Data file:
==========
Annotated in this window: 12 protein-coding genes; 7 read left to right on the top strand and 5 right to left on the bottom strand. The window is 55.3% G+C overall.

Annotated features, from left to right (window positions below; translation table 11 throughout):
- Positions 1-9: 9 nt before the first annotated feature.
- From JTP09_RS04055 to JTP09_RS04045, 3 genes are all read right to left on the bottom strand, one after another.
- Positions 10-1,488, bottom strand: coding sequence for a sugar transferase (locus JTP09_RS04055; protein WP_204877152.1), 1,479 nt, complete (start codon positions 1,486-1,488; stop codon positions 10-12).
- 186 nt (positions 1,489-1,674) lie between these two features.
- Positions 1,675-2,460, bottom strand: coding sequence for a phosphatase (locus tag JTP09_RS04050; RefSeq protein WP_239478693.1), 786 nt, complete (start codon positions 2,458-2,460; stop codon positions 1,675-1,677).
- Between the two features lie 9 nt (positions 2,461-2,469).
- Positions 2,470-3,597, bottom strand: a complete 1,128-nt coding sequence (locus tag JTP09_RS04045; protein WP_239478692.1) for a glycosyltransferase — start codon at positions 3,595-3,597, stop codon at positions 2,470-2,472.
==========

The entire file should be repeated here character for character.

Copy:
Annotated in this window: 12 protein-coding genes; 7 read left to right on the top strand and 5 right to left on the bottom strand. The window is 55.3% G+C overall.

Annotated features, from left to right (window positions below; translation table 11 throughout):
- Positions 1-9: 9 nt before the first annotated feature.
- From JTP09_RS04055 to JTP09_RS04045, 3 genes are all read right to left on the bottom strand, one after another.
- Positions 10-1,488, bottom strand: coding sequence for a sugar transferase (locus JTP09_RS04055; protein WP_204877152.1), 1,479 nt, complete (start codon positions 1,486-1,488; stop codon positions 10-12).
- 186 nt (positions 1,489-1,674) lie between these two features.
- Positions 1,675-2,460, bottom strand: coding sequence for a phosphatase (locus tag JTP09_RS04050; RefSeq protein WP_239478693.1), 786 nt, complete (start codon positions 2,458-2,460; stop codon positions 1,675-1,677).
- Between the two features lie 9 nt (positions 2,461-2,469).
- Positions 2,470-3,597, bottom strand: a complete 1,128-nt coding sequence (locus tag JTP09_RS04045; protein WP_239478692.1) for a glycosyltransferase — start codon at positions 3,595-3,597, stop codon at positions 2,470-2,472.